How to get past “Older workers need not apply”

July 30, 20154:55 pm685 views

Many older job seekers are facing trouble getting a job despite the fact that age discrimination is disallowed in Singapore. According to MOM, 49% of PMETs who lost their jobs were able to find a job within 6 months, and workers aged 40 and above took a longer time to find compared to younger ones.

And we are talking about this when our employment rate is hovering around a low 2%. Can you imagine how it would be if we are in another recession?

I had written extensively in my previous article “Employers, stop your Sweet Young Thing obsession” arguing why employers need to seriously look into the older workers talent pool. But in any employment situation, it takes two to come together to make things happen. So while employers review their internal policies and make it more grey-friendly, let’s look at what you (older job seekers) can do to increase your chances 10x.

  1. Let it go – from the industrial age to information age to knowledge age, the world has changed significantly. Fax machines are dying and everyone is receiving their emails on their smartphones. The way your old company/role operated no longer exists. The days of pension, business flights, loyalty over meritocracy are over. Let it go. Move on. Don’t even bring up the good old times as it gives people the vibes that you are stuck in the past and can be a deterrent to getting a job.
  2. Unrealistic salary expectations – remember mainframe computers? They cost a bomb and the same can be said for the people who managed them. To expect the same remuneration to maintain desktops or networks just doesn’t cut it. So unless you can justify it (by doing extensive research on websites such as Glassdoor and MOM survey), be realistic about what you are asking for. And do in based on the context of the job you are applying for, not the one you held before.
  3. Target skills-based jobs – I participated at a career fair and the queue at the Google booth was unbelievably long. Similar to the queue at Singapore Pools when the Chinese New Year Toto comes around, what do you think are your probability of getting it? Instead you should target industries that are not as competitive (in terms of applicants) and ideally an industry that Singapore Workforce Development Agency (WDA) supports with specific WSQ training. You don’t see WDA peddling the investment banking function as the industry will automatically magnetize job seekers. The ones that WDA has be involve in are the ones that are sorely lacking supply of talents. In job search, the lesser the competition the better. You can also try career profiling at NTUC U PME Centres to look for suitable industries or applying for e2i’s Place-and-Train Programme (see below). And if you think these jobs are beneath you, refer to point 1.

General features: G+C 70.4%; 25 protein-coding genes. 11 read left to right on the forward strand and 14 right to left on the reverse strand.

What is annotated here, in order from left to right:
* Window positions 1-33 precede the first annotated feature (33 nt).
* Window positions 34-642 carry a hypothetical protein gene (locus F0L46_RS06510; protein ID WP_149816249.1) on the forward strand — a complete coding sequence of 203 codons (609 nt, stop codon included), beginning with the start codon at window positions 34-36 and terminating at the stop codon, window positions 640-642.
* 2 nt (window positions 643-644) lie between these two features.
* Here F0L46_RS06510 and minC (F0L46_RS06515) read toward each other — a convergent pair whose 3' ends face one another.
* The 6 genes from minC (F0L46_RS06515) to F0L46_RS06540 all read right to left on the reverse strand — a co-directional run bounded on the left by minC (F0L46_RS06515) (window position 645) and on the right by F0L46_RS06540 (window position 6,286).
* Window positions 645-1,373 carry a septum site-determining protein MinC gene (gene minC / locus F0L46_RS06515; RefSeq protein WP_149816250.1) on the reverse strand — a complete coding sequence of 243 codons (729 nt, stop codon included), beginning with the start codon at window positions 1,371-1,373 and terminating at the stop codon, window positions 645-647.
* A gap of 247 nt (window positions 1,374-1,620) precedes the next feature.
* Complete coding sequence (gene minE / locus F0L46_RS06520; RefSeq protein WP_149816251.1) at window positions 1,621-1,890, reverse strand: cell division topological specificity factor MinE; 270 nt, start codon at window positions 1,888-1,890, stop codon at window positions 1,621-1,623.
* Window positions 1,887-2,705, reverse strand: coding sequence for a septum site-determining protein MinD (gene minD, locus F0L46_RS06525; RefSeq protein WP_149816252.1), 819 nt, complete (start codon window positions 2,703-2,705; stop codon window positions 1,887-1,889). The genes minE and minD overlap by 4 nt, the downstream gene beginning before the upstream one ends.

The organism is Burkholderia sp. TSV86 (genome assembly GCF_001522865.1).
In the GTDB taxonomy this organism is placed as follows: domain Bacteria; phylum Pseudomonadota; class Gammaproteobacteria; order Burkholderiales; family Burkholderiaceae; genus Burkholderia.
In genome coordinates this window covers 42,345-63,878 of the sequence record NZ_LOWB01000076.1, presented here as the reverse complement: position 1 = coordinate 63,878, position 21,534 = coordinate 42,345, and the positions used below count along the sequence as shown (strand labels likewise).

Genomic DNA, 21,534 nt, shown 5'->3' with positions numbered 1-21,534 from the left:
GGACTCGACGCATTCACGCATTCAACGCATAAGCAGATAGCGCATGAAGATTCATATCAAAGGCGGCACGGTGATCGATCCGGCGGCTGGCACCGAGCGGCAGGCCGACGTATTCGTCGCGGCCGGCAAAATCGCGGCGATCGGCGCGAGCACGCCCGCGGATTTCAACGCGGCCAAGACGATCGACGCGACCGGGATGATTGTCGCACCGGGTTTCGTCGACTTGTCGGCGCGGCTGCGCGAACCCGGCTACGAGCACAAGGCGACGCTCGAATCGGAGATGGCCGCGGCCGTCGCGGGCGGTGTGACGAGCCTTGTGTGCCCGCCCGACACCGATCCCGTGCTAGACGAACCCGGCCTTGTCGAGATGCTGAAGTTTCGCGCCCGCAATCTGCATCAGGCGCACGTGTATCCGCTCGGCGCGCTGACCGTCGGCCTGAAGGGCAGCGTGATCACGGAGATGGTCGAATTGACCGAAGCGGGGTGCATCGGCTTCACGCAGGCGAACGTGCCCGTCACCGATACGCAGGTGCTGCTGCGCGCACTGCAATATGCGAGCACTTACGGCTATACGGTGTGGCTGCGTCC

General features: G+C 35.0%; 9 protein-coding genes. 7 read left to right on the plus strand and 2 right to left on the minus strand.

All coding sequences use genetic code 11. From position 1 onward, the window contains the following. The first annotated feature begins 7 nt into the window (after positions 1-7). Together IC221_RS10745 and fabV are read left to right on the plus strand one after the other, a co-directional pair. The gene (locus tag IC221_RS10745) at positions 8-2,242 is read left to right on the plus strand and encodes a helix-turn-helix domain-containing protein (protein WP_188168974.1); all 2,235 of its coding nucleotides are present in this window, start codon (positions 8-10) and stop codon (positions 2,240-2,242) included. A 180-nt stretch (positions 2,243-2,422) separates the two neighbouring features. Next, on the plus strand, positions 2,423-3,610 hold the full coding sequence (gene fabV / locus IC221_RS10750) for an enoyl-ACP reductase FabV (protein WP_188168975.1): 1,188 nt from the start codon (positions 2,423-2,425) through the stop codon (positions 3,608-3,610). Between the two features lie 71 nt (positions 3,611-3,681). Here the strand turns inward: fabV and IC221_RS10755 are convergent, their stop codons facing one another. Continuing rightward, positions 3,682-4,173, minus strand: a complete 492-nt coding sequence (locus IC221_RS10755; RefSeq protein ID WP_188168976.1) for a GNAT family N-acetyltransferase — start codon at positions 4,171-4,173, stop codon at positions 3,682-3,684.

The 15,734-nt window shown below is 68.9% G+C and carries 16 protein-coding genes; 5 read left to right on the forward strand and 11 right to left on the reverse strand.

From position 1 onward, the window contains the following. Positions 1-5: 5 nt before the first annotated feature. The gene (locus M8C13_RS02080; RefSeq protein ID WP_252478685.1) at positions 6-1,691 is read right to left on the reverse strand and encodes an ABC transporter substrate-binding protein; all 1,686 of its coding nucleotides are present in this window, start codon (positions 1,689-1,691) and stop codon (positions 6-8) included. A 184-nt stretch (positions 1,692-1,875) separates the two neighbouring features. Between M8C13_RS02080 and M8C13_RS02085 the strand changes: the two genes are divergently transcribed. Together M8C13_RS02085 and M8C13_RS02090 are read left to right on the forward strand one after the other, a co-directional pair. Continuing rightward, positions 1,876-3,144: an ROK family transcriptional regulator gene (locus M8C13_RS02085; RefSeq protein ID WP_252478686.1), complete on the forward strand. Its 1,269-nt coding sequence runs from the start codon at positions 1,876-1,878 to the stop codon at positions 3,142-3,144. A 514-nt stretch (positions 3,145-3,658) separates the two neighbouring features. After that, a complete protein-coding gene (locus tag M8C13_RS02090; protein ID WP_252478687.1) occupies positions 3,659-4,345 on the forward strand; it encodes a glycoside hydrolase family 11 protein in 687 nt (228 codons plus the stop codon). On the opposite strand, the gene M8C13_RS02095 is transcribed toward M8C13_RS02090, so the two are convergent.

4. Target grey-friendly companies – There are many case studies by the Tripartite Alliance for Fair & Progressive Employment Practices (TAFEP) about age management. These are companies that have embraced the older workforce and hence your chance of getting a job there would be higher too. Another you could look at is Silver Spring, Singapore’s first social enterprise to champion the employment of experienced job seekers. They also have quite a few similar case studies that you might find beneficial. A unionized company may also be more open to retaining mature workers once they reach retirement age.
  5. Consider volunteer work (to fill in the gaps) – extended periods of unemployment are never viewed favourably regardless of reasons. Put a stop to it and start volunteering for roles that you could possibly leverage and position as a value-add in your future job applications. You can learn new skills, spend your time usefully and get to expand your network. You can start by visiting the charities that supports the same cause as you or browse through the National Volunteer & Philanthropy Centre (NVPC) website to find out more about volunteering.
  6. Start using a smartphone – This is the best way to present across as keeping up with times. Plus many companies no longer provide a company phone for business purposes. They mostly have Bring-Your-Own-Device (BYOD) policies. That can’t be possible if you are still using Nokia feature phones.
  7. Join an association – One of the better ways to stay current is to be around people who have similar interests and are working in the industry.  Consider joining an association where you can learn and find the resources to help you advance in your career.  Who knows, you might even find a mentor or a job.
  8. Working for younger bosses – If you had reported to a younger boss before, list it down clearly. If not, emphasize that you are okay to work for a younger or less experienced supervisor. Hiring managers always have the perception that older workers would be unhappy working for someone a few years or even decades younger than them. It is important to prepare interview responses for such concerns.
  9. Hang in there – Long-term unemployment makes some older workers disheartened and depressed. I had seen my fair share of such job seekers. They appear frazzled and behave very snappy. Letting your job search frustration show is the quickest way to kill your chances. Venting it out on your prospective employer isn’t going to help turn the situation around. Peer support through NTUC’s Career Activation Programme may help you leave your regrets behind and move on.
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